Travel Planning Between Backpack & Bourgeoisie

How can you afford to travel to Europe for three months?

I’m hashtag blessed. For real, traveling to exotic places you see on Instagram isn’t cheap when you account for air and ground travel, accommodations, food and alcohol, and fun excursions.

With places like Iceland and Paris being pretty expensive places while Ireland’s Airbnbs seem more affordable, I averaged night accommodations at $75, which is $2,250 each month. However, food, fun, and travel to said food and fun are dependent on what I’m doing that day. For my upcoming trip, I broadly budgeted for $150 a day ($4,500 month) for the aforementioned, making note that not every day will be a tour since most days will involve working.

At $6,750 a month ($225 a day for you playing at home), a three-month trip pushes well over $20K. So, how am I affording this? For the past few months, I’ve stayed at my parents’ house and banked my paychecks. Returning back home has provided me a nest egg that I can use as a backup to spread my wings. Bird analogies aside, did you caught the word ‘backup.’

My plan is to continue working in my freelance editor position full time, dedicating 40 hours (or more) a week to earn an income while I float from country to country. Ideally, I’ll be able to earn enough to not dip into my blossoming savings account.

What are accommodations in Europe like for $75 a night?

Since I make a comfortable amount for my age and I have pretty minimal expenses at home (less than a grand each month), I’m opting to stay in Airbnbs over hostels and hotels. While I am not sponsored by Airbnb, I will say that their service has changed travel for fellow single thirty-somethings.

An Airbnb that accommodates multiple travelers can have the benefit of securely locking your room at a reasonable price without losing the comradely of a flock of wanderlusts. Hostels are a hub of like-minded explorers who would rather spend more on getting to and being at the destination than sleeping in privacy. These shared rooms can leave much to be desired when you’re trying to sleep over the snores of strangers.

Hotels, even the cheap ones, allow you to leave your suitcase with more piece of mind than in a hostel. Having a private bathroom is also another comfortable perk of hotel living. However, these amenities come with a price. Not only are these sleeping arrangements more expensive but you also lose out on the opportunities of sharing experiences with others. Fellow travelers can let you in on real-time reviews of popular tourist traps as well as unique adventures few know about online.

The nightly budget of $75 a night will mean something different in each location. In Iceland, I am staying at two different private rooms in the capital region of Reykjavik, both of which are small-to-medium rooms with a desk and shared bathrooms. In Belfast, Ireland, I am renting an entire apartment. To make up for the costs in Paris (and the rest of France), I’ll select other rooms to rent in Ireland for less than $50 a night.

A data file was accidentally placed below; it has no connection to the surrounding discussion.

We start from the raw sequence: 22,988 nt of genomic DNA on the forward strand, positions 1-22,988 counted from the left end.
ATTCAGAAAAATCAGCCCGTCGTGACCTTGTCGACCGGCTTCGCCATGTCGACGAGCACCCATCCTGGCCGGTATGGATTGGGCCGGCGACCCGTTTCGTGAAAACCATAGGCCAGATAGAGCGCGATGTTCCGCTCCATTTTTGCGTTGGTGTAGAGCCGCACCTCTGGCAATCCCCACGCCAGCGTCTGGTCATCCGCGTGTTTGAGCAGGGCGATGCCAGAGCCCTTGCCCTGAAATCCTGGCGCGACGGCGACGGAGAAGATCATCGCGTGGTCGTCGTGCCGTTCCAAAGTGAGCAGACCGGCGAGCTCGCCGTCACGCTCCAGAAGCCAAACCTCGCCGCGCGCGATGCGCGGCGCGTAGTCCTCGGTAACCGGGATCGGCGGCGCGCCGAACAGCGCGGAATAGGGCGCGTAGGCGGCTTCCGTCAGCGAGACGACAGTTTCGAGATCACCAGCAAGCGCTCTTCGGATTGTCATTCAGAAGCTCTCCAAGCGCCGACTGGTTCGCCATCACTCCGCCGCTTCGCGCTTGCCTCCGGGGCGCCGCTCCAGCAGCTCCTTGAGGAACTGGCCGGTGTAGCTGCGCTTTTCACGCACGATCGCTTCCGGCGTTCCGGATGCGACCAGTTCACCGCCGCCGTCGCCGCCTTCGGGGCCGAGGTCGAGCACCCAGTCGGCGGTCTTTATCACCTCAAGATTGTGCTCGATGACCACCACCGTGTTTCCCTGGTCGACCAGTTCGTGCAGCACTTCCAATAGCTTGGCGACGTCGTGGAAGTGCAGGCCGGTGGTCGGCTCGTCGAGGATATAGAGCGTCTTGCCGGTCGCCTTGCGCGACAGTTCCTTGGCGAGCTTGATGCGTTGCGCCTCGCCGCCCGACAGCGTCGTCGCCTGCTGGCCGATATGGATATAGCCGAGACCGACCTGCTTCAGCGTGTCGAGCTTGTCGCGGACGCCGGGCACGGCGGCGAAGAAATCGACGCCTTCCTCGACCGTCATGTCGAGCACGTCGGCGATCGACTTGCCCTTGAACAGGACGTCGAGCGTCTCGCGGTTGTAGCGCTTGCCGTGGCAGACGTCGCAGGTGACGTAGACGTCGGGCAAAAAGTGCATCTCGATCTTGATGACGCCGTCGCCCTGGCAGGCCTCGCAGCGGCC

Remember, $75 a night is an average. Better to have reasonable stays in less expensive areas rather than opting for a best at the top of your budget. For example, staying at places for $40 a night in Galway and Cork will allow me to stay in $120 a night places in Paris and Ibiza.

What do I need to know to travel for three months or more abroad?

When you travel for a long time, you get tired, sick, worn down, and just generally exhausted at trying to make the most out of your days. Take every fourth or fifth day to do nothing. I call these “Local Days.” Sleep in, have a healthy breakfast, do some laundry, and work. Not every day can be a trip to the Cliffs of Moher or a tram ride through the serrated mountain landscape of Montserrat.

Muscles ache and immune systems can be compromised without adequate rest and TLC. Plus these days help you mitigate the costs of going overseas for a long period. Taking a day to grab some groceries and prepare some easy takeaway meals can make your adventure days that much more rewarding. While eating the local cuisine is always recommended, eating a basic meal of “homemade” sandwiches can give both your wallet and digestive tract a break. Similarly, keeping plastic food baggies with you to store restaurant leftovers can also save you resources and effort.

Some tours or self-guided trips to rural areas will mean bringing food with you, as a restaurant may not be around. A bagged lunch, protein bars, or even some snacks stored in your bag can save you from getting hungry when buying a meal isn’t an option or if you don’t want to blow your budget in one day.

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